We’ve just done our User Experience Testing. If you struggle to read more than 140 characters: It was great. Learnt lots and given us confidence to make changes.
As part of the project we had enlisted the help of Dr Graham McAllister in the University’s School of Informatics, who not only specialises in User Experience, but also has a spin-out company – called Vertical Slice – based at the University’s Innovation Centre which carries out User Experience Testing mainly for Video Games.
The User Experience Testing consisted of a series of one on one sessions, each lasting around 40 minutes. Graham asked a number of questions (‘how would you find x’), but also more general questions: what do you think of the site? can you tell what it does? would you use it? He sat next to the user as they carried out the exercises. He’s approachable manner, and the fact he was not connected to the new service, helped in letting the users speak freely as to what they thought.
A number of students and staff from BSMS, the joint medical school (with the University of Brighton), who will hopefully be key users to the new service, agreed to come along. It was carried out throughout the course of one day (Wednesday the 11th May).
On the day
I was sitting in the Vertical Slice offices near to where the testing was taking place, and was able to watch the Video recordings of the screen/video of the user/audio throughout the day.
It would be unfair to say I was cynical of what value it would bring, that would be too strong. But I wasn’t fully sure how useful it could be. They would search for books etc, they would probably find them, some things we know would be harder than others.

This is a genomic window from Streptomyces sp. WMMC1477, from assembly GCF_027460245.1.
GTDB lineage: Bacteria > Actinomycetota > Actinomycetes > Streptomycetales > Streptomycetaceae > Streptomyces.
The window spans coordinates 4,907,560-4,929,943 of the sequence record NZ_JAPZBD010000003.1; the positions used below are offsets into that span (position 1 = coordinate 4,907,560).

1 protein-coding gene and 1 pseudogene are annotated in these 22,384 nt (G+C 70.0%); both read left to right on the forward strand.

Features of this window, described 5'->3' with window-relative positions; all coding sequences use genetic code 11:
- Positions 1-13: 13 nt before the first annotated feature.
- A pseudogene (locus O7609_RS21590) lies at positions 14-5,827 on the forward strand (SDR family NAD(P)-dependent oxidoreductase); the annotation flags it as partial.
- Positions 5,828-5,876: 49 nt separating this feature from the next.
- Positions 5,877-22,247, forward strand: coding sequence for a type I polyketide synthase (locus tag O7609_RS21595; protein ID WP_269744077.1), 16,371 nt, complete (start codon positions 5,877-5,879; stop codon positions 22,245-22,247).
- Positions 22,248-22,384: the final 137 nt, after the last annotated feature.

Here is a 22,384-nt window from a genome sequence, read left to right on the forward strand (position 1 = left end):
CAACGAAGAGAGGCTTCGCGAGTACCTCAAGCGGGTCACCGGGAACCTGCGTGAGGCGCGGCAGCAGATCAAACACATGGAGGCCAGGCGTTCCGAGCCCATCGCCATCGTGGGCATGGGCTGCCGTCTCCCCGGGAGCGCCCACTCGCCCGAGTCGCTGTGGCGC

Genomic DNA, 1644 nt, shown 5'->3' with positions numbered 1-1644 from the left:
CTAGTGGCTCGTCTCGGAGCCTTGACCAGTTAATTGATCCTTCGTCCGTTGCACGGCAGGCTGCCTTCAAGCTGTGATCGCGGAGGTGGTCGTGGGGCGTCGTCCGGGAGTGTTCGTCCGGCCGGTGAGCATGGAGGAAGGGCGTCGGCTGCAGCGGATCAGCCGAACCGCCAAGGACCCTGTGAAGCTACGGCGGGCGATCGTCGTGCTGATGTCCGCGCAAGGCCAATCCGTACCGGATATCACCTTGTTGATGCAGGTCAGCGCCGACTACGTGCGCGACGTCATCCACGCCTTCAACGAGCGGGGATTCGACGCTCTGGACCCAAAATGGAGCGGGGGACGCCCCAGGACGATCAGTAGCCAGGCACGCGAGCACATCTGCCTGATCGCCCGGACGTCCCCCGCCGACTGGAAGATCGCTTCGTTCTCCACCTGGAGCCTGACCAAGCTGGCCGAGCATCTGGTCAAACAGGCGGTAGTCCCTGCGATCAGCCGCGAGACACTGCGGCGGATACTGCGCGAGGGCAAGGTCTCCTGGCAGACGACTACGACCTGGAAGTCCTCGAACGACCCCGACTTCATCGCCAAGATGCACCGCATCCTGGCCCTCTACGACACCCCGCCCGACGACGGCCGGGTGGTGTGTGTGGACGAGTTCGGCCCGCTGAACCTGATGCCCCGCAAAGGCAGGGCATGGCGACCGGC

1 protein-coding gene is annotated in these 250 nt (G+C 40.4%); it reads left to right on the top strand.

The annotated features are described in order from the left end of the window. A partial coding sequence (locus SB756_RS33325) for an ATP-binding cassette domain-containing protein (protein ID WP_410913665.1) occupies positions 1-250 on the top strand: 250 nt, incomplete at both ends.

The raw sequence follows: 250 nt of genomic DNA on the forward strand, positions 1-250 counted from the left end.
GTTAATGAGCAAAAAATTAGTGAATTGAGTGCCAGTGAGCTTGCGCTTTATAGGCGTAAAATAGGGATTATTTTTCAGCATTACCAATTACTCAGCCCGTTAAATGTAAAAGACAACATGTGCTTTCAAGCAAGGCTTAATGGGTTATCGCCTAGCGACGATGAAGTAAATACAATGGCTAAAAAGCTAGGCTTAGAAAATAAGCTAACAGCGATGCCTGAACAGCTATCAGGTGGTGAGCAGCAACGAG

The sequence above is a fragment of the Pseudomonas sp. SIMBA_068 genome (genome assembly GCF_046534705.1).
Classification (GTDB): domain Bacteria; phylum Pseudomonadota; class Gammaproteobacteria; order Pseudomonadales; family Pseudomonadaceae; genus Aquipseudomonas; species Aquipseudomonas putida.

Within two minutes of watching the first recording any doubts had been blown away. You could see the frown on their face as something wasn’t obvious and the eyes widen when they spotted what they were after. The mouse would dance between two parts of the screen as they quickly thought through whether to perform a search or try and browse.
An example: we had added a link back to the originating library’s catalogue (or both catalogues if they both had a copy). This, I thought, would be useful for doing anything you could not do on the Vufind interface itself. Yet each time someone was asked how they would reserve a copy, or some other similar task, a frown would appear, then a gap, then a ‘no I don’t know how I would do that’. After the first one I wanted to dive in and start making changes to improve it.
Another example was the filter restrictions that could be applied. For us, a key one is to restrict by institution. However once a filter is applied it continues to be applied to future searches. It does say on the right the filter is applied, and under the search box there was a ticked option to ‘Retain my current filters’ but these things do not matter. What matters is that time and again they were not getting back the results they expected which lead to confusion as it was not clear the filter from before was still being applied. We need to make the active filter much clearer and try and make it impossible to miss, using colour and screen location.